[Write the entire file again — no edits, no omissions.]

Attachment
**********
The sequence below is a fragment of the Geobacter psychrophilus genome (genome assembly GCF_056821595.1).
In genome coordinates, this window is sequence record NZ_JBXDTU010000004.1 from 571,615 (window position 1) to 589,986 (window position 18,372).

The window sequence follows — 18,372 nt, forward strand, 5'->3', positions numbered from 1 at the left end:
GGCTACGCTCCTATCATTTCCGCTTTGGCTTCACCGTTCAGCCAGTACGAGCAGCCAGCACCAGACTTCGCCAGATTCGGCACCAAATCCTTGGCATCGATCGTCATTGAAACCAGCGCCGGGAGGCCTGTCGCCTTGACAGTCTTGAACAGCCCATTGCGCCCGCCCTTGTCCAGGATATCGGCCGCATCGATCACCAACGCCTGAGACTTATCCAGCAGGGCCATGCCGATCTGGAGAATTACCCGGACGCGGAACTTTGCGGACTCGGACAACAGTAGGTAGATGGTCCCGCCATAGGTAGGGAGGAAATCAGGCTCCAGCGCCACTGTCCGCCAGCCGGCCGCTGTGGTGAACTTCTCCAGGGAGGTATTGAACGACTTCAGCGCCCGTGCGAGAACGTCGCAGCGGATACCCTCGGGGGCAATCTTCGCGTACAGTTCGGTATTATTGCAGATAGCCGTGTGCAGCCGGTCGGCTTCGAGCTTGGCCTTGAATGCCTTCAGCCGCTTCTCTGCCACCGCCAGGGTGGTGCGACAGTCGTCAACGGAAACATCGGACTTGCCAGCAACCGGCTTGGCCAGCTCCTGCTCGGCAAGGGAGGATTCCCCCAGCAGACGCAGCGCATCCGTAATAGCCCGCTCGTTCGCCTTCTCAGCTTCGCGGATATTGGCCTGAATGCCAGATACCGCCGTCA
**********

The sequence below is a fragment of the Geobacter psychrophilus genome (genome assembly GCF_056821595.1).
In genome coordinates, this window is sequence record NZ_JBXDTU010000004.1 from 571,615 (window position 1) to 589,986 (window position 18,372).

The window sequence follows — 18,372 nt, forward strand, 5'->3', positions numbered from 1 at the left end:
GGCTACGCTCCTATCATTTCCGCTTTGGCTTCACCGTTCAGCCAGTACGAGCAGCCAGCACCAGACTTCGCCAGATTCGGCACCAAATCCTTGGCATCGATCGTCATTGAAACCAGCGCCGGGAGGCCTGTCGCCTTGACAGTCTTGAACAGCCCATTGCGCCCGCCCTTGTCCAGGATATCGGCCGCATCGATCACCAACGCCTGAGACTTATCCAGCAGGGCCATGCCGATCTGGAGAATTACCCGGACGCGGAACTTTGCGGACTCGGACAACAGTAGGTAGATGGTCCCGCCATAGGTAGGGAGGAAATCAGGCTCCAGCGCCACTGTCCGCCAGCCGGCCGCTGTGGTGAACTTCTCCAGGGAGGTATTGAACGACTTCAGCGCCCGTGCGAGAACGTCGCAGCGGATACCCTCGGGGGCAATCTTCGCGTACAGTTCGGTATTATTGCAGATAGCCGTGTGCAGCCGGTCGGCTTCGAGCTTGGCCTTGAATGCCTTCAGCCGCTTCTCTGCCACCGCCAGGGTGGTGCGACAGTCGTCAACGGAAACATCGGACTTGCCAGCAACCGGCTTGGCCAGCTCCTGCTCGGCAAGGGAGGATTCCCCCAGCAGACGCAGCGCATCCGTAATAGCCCGCTCGTTCGCCTTCTCAGCTTCGCGGATATTGGCCTGAATGCCAGATACCGCCGTCA